What’s So Bad About Fructose?

fructoseJacquieIconBy Jacquie Eubanks
BSN, RN
 

Sucrose, natural sugar found in sugar cane or sugar beets, is comprised of glucose and fructose.  The body metabolizes glucose and fructose quite differently.  As our body’s primary source of fuel, glucose is essential to life.  In combination with insulin released by the pancreas, glucose is transported to all the cells and muscles to produce energy.  However, the body has no biological need for fructose.  Fructose must be processed primarily by the liver and excess is stored as fat.  This can lead to higher levels of cholesterol and triglycerides and eventually, fatty liver disease, heart disease and premature aging.    

Many people think of fructose simply as fruit sugar and have the impression that added fructose is a healthy sweetener option.  Throughout our evolutionary history, we consumed whole, fresh fruit only in season.  Today, even with healthy fresh fruit available year round, fruits are only minor contributors to fructose in our diets.  Added sugars, including high fructose corn syrup, supply a significant portion of our total daily calories, overwhelming the body’s capacity to process it.  One of the problems with today’s diet is that we are relying too heavily on prepared and processed foods, which are high in added sugars, instead of whole foods in their natural states, leading to disastrous results. 

It’s important to note that “natural” on a food label has no real significance.  There are currently no FDA guidelines as to what constitutes a “natural” food.  Food manufacturers can put “natural” on any food label regardless of the health benefits of the food.  GMO’s, natural!  High fructose corn syrup, natural!  Refined flour and oils, natural!  Yet, the body does not recognize these foods as natural.  The truth is that healthy foods in their true natural states work with your body, while processed foods work against it.  Foods found in nature are not only nutritious, they also contain the enzymes and fiber required to digest and metabolize the food, including the small amounts of sugars naturally found in fruits, vegetables, dairy and grains.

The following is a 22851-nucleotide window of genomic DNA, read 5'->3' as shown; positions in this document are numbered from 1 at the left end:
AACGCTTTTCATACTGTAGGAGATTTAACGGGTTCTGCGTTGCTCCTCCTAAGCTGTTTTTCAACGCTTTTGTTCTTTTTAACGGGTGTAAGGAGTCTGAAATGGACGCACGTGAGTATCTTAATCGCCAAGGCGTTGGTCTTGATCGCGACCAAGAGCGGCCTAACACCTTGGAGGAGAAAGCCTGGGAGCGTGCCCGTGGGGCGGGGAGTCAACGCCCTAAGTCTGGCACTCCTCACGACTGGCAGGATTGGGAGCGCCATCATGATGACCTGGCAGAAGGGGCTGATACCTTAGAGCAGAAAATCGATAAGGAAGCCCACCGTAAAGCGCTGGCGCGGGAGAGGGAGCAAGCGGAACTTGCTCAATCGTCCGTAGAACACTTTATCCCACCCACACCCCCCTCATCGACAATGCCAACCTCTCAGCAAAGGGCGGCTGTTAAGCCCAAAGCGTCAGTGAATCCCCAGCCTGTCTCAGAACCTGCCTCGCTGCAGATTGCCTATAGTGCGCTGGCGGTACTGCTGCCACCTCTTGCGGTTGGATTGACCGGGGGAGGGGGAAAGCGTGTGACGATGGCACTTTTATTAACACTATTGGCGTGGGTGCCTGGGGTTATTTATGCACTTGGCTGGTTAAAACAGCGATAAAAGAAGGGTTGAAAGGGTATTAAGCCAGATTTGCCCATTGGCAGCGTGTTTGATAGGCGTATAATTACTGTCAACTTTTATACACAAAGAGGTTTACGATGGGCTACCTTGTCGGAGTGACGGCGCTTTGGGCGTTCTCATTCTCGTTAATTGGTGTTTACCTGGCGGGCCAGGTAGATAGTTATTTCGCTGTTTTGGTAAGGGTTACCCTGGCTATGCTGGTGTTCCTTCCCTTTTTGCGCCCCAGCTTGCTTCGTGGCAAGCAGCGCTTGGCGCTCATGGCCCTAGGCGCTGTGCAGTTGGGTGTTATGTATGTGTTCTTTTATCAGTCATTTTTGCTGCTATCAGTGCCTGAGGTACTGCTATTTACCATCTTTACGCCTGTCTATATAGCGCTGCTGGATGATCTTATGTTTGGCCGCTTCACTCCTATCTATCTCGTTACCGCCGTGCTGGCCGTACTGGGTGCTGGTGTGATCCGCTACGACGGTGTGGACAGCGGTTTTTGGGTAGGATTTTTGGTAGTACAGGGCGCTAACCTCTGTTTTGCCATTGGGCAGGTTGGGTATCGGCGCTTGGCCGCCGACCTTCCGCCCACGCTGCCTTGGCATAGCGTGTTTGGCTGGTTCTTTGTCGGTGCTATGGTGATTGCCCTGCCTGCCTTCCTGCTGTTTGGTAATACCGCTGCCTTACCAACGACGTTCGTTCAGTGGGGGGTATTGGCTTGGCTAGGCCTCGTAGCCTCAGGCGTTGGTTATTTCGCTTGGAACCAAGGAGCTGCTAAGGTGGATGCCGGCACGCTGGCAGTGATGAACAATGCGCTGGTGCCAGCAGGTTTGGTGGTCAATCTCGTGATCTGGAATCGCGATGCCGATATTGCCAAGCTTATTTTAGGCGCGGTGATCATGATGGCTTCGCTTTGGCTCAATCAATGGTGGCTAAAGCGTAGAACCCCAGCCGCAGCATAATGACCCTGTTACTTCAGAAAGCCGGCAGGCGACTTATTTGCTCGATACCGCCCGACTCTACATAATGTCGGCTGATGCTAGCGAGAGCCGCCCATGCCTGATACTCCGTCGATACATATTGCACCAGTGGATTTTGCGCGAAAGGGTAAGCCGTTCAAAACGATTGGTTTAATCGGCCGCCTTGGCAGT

In response to our ever increasing desire for sweetened foods, our consumption of added sugars, including high fructose corn syrup, has risen drastically.  Food manufacturers are more than happy to oblige, and many scientists now believe that added sugar is actually quite addictive.  One of the problems with this excess consumption of added sugars is that our sweet tooth is never satisfied.  As we consume more and more sugar laden foods, we create a non-stop craving/eating situation that is making us sick and obese. 

We now know that dietary saturated fat is not the cause of the current obesity epidemic.  Unfortunately, low fat diet recommendations sparked a huge increase in invisible sugars in prepared and processed foods.  The result, a huge spike in the non-communicable, largely preventable diseases of type 2 diabetes, obesity, fatty liver disease, metabolic syndrome, heart disease, some cancers and according to the latest research, dementia and Alzheimer’s disease.  Are we simply victims of the food industry?  Partly, but we need to make the changes in support of our own health. 

Many of us would rather remain in denial about the harmful effects of excessive sugar consumption.  Why?  Not only because we like the sweetness, but because we are likely addicted to it.  Here’s why denial is the wrong approach.  Excess fructose causes “leptin resistance.”  Leptin is the satiety hormone that lets us know when we are full and should stop eating.  Fructose essentially turns off our leptin response.  We eat too much sugar, we produce too much insulin, our blood sugar spikes and crashes and we crave more sugar.  Next comes insulin resistance, obesity and type 2 diabetes as the craving cycle continues.   

Just as we realized that smoking was harmful to our health, we need to understand the health consequences of our overconsumption of fructose.  With the United States facing the health crises of extremely high rates of obesity, type 2 diabetes and related chronic diseases, it’s time we accept that a diet rife in refined carbohydrates, including sugar and high fructose corn syrup, is deleterious to our health.  It will not be easy to wean ourselves off sugar, but what we eat today will affect our health tomorrow. 

If the choice is a fast food burger and fries or a fast food salad, choose the healthier salad option and skip that super sized soft drink too.  Salad  will keep you satiated longer and provide nutrients, antioxidants and healthy fiber, supporting overall health.  The next time you’re craving a snack, grabbing an apple as opposed to a bag of cookies will help to get you on the right track to reducing your added sugar consumption.  Making every choice a healthy choice will help to reduce the risks of obesity and related chronic diseases.   

As you endeavor to reduce your excessive sugar consumption, here are some supplements that can aid the body during this process: 

Complete E
 
Complete E by Metabolic Response Modifier– This full spectrum vitamin E product supplies powerful biological antioxidants, which support the cardiovascular system by reducing blood lipids and protecting cell membranes and arteries from damaging LDL cholesterol. 
 
 
Resveratrol (200244)
 
Resveratrol (202244) by Douglas Laboratories – This product supplies pure, clinically-supported resveratrol, which supports the normal aging process, cardiovascular health and mitochondrial function.
 
 
 Anti-Oxidant (SF709)
 
Anti-Oxidant (SF709) by Thorne Research – This product contains broad-spectrum antioxidants that support the body during phase I and phase II liver detoxification processes. 
 
 

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